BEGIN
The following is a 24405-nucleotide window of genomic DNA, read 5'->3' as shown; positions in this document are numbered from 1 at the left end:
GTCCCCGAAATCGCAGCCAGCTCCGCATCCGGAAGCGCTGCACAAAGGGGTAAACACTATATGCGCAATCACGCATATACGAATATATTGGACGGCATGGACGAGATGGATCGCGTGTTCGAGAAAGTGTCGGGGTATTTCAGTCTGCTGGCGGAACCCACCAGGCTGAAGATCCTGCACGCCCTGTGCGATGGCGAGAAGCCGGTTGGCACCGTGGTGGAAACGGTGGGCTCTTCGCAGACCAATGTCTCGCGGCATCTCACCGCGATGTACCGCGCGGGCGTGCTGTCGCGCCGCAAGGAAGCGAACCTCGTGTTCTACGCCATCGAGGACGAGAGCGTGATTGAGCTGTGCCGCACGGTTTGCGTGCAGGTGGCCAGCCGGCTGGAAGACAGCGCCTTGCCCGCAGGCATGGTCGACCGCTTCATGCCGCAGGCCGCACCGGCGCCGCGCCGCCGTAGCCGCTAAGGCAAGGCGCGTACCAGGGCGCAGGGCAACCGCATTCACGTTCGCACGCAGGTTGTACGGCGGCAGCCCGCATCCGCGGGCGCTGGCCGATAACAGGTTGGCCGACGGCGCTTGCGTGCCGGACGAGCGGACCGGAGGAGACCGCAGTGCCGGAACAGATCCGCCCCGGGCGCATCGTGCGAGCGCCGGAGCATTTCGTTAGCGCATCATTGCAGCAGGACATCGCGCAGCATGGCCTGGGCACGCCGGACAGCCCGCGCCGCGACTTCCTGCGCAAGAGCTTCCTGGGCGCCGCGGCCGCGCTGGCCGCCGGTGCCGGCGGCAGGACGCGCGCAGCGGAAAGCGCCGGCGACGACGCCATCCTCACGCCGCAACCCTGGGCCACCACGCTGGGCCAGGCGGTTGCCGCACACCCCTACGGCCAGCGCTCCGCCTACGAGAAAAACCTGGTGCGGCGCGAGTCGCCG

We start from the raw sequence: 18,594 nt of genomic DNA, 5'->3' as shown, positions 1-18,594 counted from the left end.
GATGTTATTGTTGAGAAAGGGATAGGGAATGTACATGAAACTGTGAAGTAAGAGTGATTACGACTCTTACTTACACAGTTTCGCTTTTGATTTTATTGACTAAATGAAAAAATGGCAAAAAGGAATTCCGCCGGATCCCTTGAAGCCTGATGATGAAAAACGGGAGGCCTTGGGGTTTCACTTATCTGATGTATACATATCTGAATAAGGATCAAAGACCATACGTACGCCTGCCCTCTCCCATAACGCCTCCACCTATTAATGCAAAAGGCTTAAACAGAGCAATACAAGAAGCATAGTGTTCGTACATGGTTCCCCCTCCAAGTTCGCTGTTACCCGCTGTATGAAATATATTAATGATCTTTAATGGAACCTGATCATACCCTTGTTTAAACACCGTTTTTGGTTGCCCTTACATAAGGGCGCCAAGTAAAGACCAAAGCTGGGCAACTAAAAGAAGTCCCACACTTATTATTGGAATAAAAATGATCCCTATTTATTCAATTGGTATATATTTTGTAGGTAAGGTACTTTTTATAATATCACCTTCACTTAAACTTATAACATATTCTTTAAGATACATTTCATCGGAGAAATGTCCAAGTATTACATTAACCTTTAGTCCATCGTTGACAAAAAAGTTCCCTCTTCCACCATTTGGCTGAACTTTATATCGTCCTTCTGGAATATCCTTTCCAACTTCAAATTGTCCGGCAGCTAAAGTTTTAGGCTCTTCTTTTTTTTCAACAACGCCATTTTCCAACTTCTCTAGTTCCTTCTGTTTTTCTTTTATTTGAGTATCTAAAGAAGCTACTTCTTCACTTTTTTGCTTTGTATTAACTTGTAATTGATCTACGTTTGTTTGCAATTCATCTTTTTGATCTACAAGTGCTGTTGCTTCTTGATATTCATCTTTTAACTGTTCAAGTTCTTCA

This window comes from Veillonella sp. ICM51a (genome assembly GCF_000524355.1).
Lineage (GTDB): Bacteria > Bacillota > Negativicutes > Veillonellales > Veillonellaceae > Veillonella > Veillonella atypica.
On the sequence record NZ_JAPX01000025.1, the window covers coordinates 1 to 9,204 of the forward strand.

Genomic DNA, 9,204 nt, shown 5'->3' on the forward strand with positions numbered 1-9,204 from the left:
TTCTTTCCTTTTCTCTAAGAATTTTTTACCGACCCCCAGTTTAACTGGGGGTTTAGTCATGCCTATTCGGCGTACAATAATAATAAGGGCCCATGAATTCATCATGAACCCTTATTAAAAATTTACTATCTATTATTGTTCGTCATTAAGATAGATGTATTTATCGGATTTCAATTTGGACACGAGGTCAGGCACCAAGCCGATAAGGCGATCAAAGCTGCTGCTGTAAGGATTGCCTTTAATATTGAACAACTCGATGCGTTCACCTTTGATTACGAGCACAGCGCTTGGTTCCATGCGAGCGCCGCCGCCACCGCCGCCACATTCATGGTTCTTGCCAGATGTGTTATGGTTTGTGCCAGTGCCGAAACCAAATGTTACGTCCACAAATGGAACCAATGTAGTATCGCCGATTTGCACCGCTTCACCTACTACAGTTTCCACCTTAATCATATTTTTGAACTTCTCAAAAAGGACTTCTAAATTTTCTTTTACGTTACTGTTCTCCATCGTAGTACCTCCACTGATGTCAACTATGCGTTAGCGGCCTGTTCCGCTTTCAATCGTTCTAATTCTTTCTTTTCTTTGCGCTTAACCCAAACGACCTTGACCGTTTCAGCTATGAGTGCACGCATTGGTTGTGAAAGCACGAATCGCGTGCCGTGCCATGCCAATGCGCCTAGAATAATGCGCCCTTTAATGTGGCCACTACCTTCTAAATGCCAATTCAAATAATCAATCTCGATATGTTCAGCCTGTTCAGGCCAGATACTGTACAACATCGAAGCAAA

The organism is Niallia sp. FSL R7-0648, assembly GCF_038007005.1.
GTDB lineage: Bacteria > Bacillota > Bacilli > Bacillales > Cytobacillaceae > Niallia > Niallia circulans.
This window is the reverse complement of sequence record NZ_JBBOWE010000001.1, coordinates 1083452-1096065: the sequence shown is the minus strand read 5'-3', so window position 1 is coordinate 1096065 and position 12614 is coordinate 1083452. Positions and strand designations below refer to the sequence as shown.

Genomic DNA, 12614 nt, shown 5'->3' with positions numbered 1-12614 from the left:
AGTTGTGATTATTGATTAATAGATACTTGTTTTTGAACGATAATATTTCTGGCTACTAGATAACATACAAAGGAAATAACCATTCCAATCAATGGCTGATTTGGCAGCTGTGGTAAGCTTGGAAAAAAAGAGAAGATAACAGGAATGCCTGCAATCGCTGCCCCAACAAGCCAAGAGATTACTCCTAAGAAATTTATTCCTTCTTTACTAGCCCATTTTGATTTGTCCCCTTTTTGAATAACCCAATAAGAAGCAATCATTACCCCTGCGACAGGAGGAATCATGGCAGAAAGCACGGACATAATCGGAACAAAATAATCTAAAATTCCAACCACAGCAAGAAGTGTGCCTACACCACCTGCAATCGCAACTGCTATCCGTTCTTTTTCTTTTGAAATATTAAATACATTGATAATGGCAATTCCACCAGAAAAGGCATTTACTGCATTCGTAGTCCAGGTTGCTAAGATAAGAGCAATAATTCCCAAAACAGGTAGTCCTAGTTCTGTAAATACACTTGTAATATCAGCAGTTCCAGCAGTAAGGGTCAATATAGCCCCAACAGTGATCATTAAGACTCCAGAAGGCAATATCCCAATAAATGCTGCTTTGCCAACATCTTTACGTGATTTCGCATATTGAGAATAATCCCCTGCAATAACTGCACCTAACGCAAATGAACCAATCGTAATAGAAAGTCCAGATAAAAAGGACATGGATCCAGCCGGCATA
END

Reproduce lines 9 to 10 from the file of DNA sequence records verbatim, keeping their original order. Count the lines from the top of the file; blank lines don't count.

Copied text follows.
TTCTTTCCTTTTCTCTAAGAATTTTTTACCGACCCCCAGTTTAACTGGGGGTTTAGTCATGCCTATTCGGCGTACAATAATAATAAGGGCCCATGAATTCATCATGAACCCTTATTAAAAATTTACTATCTATTATTGTTCGTCATTAAGATAGATGTATTTATCGGATTTCAATTTGGACACGAGGTCAGGCACCAAGCCGATAAGGCGATCAAAGCTGCTGCTGTAAGGATTGCCTTTAATATTGAACAACTCGATGCGTTCACCTTTGATTACGAGCACAGCGCTTGGTTCCATGCGAGCGCCGCCGCCACCGCCGCCACATTCATGGTTCTTGCCAGATGTGTTATGGTTTGTGCCAGTGCCGAAACCAAATGTTACGTCCACAAATGGAACCAATGTAGTATCGCCGATTTGCACCGCTTCACCTACTACAGTTTCCACCTTAATCATATTTTTGAACTTCTCAAAAAGGACTTCTAAATTTTCTTTTACGTTACTGTTCTCCATCGTAGTACCTCCACTGATGTCAACTATGCGTTAGCGGCCTGTTCCGCTTTCAATCGTTCTAATTCTTTCTTTTCTTTGCGCTTAACCCAAACGACCTTGACCGTTTCAGCTATGAGTGCACGCATTGGTTGTGAAAGCACGAATCGCGTGCCGTGCCATGCCAATGCGCCTAGAATAATGCGCCCTTTAATGTGGCCACTACCTTCTAAATGCCAATTCAAATAATCAATCTCGATATGTTCAGCCTGTTCAGGCCAGATACTGTACAACATCGAAGCAAA

The organism is Niallia sp. FSL R7-0648, assembly GCF_038007005.1.